It's the birthday of novelist Colette, born Sidonie-Gabrielle Colette in a village in France (1873). She's the author of more than 50 novels, including Gigi (1944), which was made into a movie. She died in 1954 at 81 years old, the first woman in the history of France to be given a state funeral -- 6,000 people filed by her casket and covered it in flowers.
Collette said, "Sit down and put down everything that comes into your head and then you're a writer. But an author is one who can judge his own stuff's worth, without pity, and destroy most of it."
Friday, 27 January 2012
I went into the information office in Dumfries yesterday and asked the person behind the desk, absorbed in something on her computer screen, where I could find the poems on windows in the town that form part of this year's Burns celebrations. She said she had never heard of the poems on windows scheme. She suggested I try the Burns Centre. 'It's on the other side of the river' she said, gesturing vaguely in the air. There was a tear-off pad of maps on the counter, and I asked her to show me where the Burns Centre was on the map. As I turned to leave, my hand on the door, she shouted after me: 'You could try The Coach and Horses next door'.
Thursday, 26 January 2012
Talking of wonderful worlds removed from reality, I commend resistance to the payment of any bonus to Stephen Hester at RBS and an article by a senior economist formerly at the IMF Europe’s Debt Crisis Is Still Likely to End Badly: Simon Johnson - Bloomberg
Wednesday, 25 January 2012
He continued to write plays, including the comedy The Philanthropist when he was 23. Hampton said: "I had a conversation with my agent Peggy Ramsay after The Philanthropist. She said, 'You've got a choice: You can write the same play over and over for the next 30 years, and you'll probably get even better at it, or you can decide to do something completely different every time.' So I said, 'As a matter of fact, I have started writing a play about the extermination of the Brazilian Indians in the 1960s.' And she said, 'Well, that'll do it, dear.'"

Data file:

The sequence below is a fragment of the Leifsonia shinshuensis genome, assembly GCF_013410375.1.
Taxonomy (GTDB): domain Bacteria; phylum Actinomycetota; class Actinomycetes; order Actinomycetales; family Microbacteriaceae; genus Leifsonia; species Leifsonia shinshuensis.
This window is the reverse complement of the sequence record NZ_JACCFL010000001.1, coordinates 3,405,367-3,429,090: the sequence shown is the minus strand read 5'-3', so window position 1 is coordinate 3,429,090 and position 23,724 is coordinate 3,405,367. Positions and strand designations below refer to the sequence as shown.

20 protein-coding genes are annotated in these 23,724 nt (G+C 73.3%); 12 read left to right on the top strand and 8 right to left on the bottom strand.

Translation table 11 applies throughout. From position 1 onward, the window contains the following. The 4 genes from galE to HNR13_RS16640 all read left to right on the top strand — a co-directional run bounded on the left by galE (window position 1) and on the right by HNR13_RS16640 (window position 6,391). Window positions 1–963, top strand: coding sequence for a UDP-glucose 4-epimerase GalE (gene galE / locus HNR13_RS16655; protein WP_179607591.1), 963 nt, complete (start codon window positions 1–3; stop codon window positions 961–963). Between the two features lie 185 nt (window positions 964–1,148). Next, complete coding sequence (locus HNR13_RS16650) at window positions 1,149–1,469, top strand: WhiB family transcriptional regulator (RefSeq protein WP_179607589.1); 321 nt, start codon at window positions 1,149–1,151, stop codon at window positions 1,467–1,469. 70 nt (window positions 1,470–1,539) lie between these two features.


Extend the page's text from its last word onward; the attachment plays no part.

He wrote the movie Dangerous Liaisons and co-wrote the book and lyrics for the musical Sunset Boulevard, adapted Chekhov's The Seagull for the stage, wrote the screenplay for the film Atonement (2007), adapted from Ian McEwan's novel; and translated several plays by French playwright Yasmina Reza, including 'Art ' (1994)and God of Carnage (2006).
I spent an evening with Hampton and a visiting Russian playwright Mikhail (Misha) Roshchin at Hampton's Tales From Hollywood when it was playing at London's National Theatre in 1984. Hampton's play relies on witty dialogue which made it a difficult evening for Misha who spoke no English. Every time he asked me what someone on stage had stage a theatregoer behind us said'SShhh' loudly, so eventually we went and stood at the back where we could whisper without causing offence. Roshchin's visit was marked by a spectacular feat of acting by my former husband, a diplomat who had never trodden the boards: he and Roshchin arrived at a dinner party packed with theatrical and other celebrities and managed to pass themselves off as the other (being unknown to all but their hostess, Caroline Blakiston).
Tuesday, 24 January 2012
It is also the birthday of W. Somerset Maugham, born in Paris (1874). His father was in Paris as a lawyer for the British Embassy. When Maugham was eight years old, his mother died from tuberculosis. His father died of cancer two years later. The boy was sent back to England into the care of a cold and distant uncle, a vicar. Maugham was miserable at his school. He said later: "I wasn't even likeable as a boy. I was withdrawn and unhappy, and rejected most overtures of sympathy over my stuttering and shyness." Maugham became a doctor and practiced in the London slums. He was particularly moved by the women he encountered in the hospital, where he delivered babies; and he was shocked by his fellow doctors' callous approach to the poor." He wrote: "I saw how men died. I saw how they bore pain. I saw what hope looked like, fear and relief; I saw the dark lines that despair drew on a face; I saw courage and steadfastness. I saw faith shine in the eyes of those who trusted in what I could only think was an illusion and I saw the gallantry that made a man greet the prognosis of death with an ironic joke because he was too proud to let those about him see the terror of his soul."